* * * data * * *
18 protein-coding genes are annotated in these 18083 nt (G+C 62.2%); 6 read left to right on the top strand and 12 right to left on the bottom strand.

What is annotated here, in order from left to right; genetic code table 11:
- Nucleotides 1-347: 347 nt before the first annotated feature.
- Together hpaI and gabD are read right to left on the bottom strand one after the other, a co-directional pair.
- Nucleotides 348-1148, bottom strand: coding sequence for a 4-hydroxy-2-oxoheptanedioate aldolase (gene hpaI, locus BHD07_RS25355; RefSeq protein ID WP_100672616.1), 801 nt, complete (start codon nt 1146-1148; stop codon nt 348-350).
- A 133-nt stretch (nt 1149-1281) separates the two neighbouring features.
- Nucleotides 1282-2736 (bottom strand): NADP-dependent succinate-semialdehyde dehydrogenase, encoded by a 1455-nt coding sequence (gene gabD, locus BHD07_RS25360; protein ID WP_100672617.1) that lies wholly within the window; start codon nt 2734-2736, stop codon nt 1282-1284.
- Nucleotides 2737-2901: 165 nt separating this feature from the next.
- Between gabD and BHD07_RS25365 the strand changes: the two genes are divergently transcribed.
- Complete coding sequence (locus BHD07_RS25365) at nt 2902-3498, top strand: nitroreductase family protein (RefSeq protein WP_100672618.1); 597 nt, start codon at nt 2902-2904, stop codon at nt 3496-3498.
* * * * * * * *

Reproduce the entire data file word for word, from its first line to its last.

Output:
18 protein-coding genes are annotated in these 18083 nt (G+C 62.2%); 6 read left to right on the top strand and 12 right to left on the bottom strand.

What is annotated here, in order from left to right; genetic code table 11:
- Nucleotides 1-347: 347 nt before the first annotated feature.
- Together hpaI and gabD are read right to left on the bottom strand one after the other, a co-directional pair.
- Nucleotides 348-1148, bottom strand: coding sequence for a 4-hydroxy-2-oxoheptanedioate aldolase (gene hpaI, locus BHD07_RS25355; RefSeq protein ID WP_100672616.1), 801 nt, complete (start codon nt 1146-1148; stop codon nt 348-350).
- A 133-nt stretch (nt 1149-1281) separates the two neighbouring features.
- Nucleotides 1282-2736 (bottom strand): NADP-dependent succinate-semialdehyde dehydrogenase, encoded by a 1455-nt coding sequence (gene gabD, locus BHD07_RS25360; protein ID WP_100672617.1) that lies wholly within the window; start codon nt 2734-2736, stop codon nt 1282-1284.
- Nucleotides 2737-2901: 165 nt separating this feature from the next.
- Between gabD and BHD07_RS25365 the strand changes: the two genes are divergently transcribed.
- Complete coding sequence (locus BHD07_RS25365) at nt 2902-3498, top strand: nitroreductase family protein (RefSeq protein WP_100672618.1); 597 nt, start codon at nt 2902-2904, stop codon at nt 3496-3498.